Bret Ribotsky, DPM, Boca Raton, FL

11/27/2017    

RESPONSES/COMMENTS (NEWS STORIES)



From: Dan Klein, DPM


 


I provided podiatric services to about 10 nursing homes for about 20 years. I advised patients about the “routine foot care” clause and collected fees from the patient’s family. I was approached by a Chicago-based company run by a podiatrist, who asked me to work for them doing essentially routine foot care for a salary. They would, in turn, bill CMS for these services. When I explained to this company that these services were non-covered, and I would not commit fraud, they suggested that I diagnose conditions that would allow them to bill for the services. 


 


When I refused to collude with this company, they advised me that my relationship with these homes was in jeopardy and they would find another podiatrist who would work with them. To my dismay, I was advised by these same homes that my services would no longer be needed and they were going with another podiatrist who would do these services. So after 20 years of service to these homes, I lost out to a podiatrist who would create diagnoses, and often embellish conditions that didn’t exist for each resident.


 


Years later, the same Chicago-based company was cited by the Federal Government and the owners of the company were fined and going to prison for fraud. My integrity cannot be bought! Without integrity, a podiatrist, a doctor, a person is nothing!


 


Dan Klein, DPM

11/25/2017    

RESPONSES/COMMENTS (NEWS STORIES) - PART 1



From: Steven J. Kaniadakis, DPM


 


Reading interesting stories like this is yet another good reason that PM News is so valuable a resource for the community!


 


Steven J. Kaniadakis, DPM, Saint Petersburg, FL 

11/25/2017    

RESPONSES/COMMENTS (NEWS STORIES) - PART 2



From: Janet McCormick, MS


 


Texas has mandated that nail salons have autoclaves and thus began the charade of their use by many salons, such as putting implements in previously used pouches when nothing but a quick rinse was performed; there are many more "fake sterilization" practices. Also, there is the 


problem of the low number of inspectors to keep up with the requirements. More laws and mandates do not work; Texas proved it. Requiring an autoclave in nail salons means nothing. Just more autoclaves are sold to perpetrate a false premise. 


 


I am glad to report, however, that many salons are grabbing onto safety as their mantra. The technicians are trained to...


 


Editor's note: Ms. McCormick's extended-length letter can be read here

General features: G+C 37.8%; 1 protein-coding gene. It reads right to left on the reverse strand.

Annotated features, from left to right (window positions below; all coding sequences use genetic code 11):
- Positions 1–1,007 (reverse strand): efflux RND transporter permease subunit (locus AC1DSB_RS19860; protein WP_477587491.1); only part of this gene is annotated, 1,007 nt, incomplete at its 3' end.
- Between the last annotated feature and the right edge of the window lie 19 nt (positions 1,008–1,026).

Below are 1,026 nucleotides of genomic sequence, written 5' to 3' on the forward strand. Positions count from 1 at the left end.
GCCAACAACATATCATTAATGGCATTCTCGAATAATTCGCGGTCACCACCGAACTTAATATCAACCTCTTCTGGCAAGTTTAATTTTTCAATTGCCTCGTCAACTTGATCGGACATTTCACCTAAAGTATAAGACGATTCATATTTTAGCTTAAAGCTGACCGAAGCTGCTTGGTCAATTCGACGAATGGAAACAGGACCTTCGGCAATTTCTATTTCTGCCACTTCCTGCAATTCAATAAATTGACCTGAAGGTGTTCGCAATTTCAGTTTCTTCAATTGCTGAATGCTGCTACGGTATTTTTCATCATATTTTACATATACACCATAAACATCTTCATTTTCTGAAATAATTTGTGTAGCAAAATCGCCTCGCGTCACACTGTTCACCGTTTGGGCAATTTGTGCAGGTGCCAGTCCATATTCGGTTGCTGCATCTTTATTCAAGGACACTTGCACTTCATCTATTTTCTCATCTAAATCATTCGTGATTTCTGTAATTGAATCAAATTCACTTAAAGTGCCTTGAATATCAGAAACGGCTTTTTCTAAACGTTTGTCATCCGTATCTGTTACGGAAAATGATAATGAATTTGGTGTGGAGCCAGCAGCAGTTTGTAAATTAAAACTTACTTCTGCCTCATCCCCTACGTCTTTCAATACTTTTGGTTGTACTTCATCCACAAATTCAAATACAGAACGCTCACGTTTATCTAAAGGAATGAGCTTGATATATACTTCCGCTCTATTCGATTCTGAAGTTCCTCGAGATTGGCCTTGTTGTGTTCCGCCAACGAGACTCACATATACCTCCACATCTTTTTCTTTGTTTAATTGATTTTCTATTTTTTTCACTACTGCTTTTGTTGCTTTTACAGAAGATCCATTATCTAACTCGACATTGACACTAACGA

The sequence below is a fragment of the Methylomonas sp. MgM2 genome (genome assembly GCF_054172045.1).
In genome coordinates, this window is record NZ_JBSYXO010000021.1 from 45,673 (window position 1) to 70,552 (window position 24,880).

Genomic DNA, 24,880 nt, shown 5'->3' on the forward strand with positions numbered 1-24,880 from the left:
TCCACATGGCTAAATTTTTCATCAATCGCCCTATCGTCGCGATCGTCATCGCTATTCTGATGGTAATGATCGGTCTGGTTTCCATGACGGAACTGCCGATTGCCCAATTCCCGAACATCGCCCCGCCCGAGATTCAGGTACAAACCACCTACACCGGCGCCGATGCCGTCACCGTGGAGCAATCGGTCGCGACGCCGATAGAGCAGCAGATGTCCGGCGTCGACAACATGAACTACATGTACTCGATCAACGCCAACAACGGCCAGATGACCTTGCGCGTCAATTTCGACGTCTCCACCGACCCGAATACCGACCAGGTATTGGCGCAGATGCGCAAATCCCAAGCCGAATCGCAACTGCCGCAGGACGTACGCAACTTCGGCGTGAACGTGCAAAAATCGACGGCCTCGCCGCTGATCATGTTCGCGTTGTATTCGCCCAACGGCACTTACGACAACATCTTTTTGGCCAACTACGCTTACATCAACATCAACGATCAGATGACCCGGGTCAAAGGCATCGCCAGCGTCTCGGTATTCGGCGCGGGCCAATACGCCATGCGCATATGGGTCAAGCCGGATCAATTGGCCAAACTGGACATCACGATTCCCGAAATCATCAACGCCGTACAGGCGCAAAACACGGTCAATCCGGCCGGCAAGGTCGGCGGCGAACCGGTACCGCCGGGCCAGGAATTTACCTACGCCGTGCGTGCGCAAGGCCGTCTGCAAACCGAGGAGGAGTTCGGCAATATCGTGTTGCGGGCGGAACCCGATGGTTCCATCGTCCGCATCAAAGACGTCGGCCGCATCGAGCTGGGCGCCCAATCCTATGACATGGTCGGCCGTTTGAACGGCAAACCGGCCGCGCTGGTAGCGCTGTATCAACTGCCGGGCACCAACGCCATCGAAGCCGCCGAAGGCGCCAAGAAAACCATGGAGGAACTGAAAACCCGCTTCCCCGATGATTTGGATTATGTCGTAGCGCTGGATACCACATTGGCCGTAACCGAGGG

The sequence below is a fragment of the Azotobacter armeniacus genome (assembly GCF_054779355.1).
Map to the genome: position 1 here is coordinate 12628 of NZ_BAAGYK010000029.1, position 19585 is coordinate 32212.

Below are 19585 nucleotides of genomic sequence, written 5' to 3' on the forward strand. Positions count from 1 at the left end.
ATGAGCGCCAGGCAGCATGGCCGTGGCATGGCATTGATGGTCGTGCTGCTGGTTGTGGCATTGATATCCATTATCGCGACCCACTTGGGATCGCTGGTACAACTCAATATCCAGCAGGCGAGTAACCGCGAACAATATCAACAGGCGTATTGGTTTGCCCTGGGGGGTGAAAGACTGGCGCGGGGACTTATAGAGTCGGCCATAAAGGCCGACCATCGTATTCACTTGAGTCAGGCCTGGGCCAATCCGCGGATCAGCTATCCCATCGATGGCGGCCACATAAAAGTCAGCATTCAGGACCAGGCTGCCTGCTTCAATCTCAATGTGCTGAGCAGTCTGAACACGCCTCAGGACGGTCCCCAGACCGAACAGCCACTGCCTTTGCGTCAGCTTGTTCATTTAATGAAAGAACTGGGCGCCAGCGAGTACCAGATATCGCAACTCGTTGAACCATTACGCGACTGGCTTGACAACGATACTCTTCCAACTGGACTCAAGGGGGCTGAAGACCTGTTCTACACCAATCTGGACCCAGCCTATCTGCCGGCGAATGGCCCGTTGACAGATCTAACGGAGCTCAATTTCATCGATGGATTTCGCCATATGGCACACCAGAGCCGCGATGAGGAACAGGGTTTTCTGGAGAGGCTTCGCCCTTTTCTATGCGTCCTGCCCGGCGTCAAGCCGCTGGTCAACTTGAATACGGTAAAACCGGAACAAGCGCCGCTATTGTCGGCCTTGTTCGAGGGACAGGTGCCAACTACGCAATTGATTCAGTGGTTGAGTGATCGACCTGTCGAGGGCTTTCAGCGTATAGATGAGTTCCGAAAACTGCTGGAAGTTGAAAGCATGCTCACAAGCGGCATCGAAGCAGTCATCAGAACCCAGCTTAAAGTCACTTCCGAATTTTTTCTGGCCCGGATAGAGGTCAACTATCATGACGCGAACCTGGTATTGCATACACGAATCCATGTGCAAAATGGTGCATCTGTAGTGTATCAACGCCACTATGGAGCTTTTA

11/23/2017    

RESPONSES/COMMENTS (NEWS STORIES)



From: Michael Schneider, DPM


 


I worked for Aggeus for a short time back in 2011. After a few months, I was told by the owner, Zev Gray, that I was “low man on the totem pole in billing.” When I responded that all I was doing was routine care, Gray gave me recommendations on how to up-charge. “Squeeze the back of the foot and if the patient jumps, you can bill for a posterior tibial tendinitis”. I replied that most [patients] were in wheelchairs and were being seen for routine care. Gray got "personal", and I quit. The moral of the story is to be true to your profession. Zev, his partner, and his wife have all had their day of reckoning.


 


Michael Schneider, DPM, Denver, CO

11/22/2017    

RESPONSES/COMMENTS (NEWS STORIES)



From: David Zuckerman, DPM


 


I applaud Dr. Spalding’s drive for mandatory salon instrumentation sterilization. It’s an important goal for public welfare and safety, but there are other factors that, in my opinion, are just as important; for example, proper medical work-up for salon clients as well as proper technique and treatment. I have observed deep debridement of diseased ingrown mycotic toenails by nail techs who have no idea what could happen when you take a sharp instrument and push and expose the nail eponychium. But is there a solution? It could start with podiatrists reaching out to the nail salon industry and working together. Podiatry schools: where are you?


 


David Zuckerman, DPM, Cherry Hill, NJ

11/21/2017    

RESPONSES/COMMENTS (NEWS STORIES)



From: Robert Spalding, DPM


 


Many states do not allow you to bring your own instruments and that would be in violation of some state regulations. Many times, the instruments brought from home are shared with others in the family who have a nail infection, and are not properly sterilized. Storing contaminated personal instruments that could cross-contaminate other instruments in a salon is no answer either. 


 


However, a better protocol has emerged. The Boston public health department has mandated new standards by implementing autoclave sterilization for salons above and beyond what the Massachusetts cosmetology board requires. Boston for the last 2 years requires...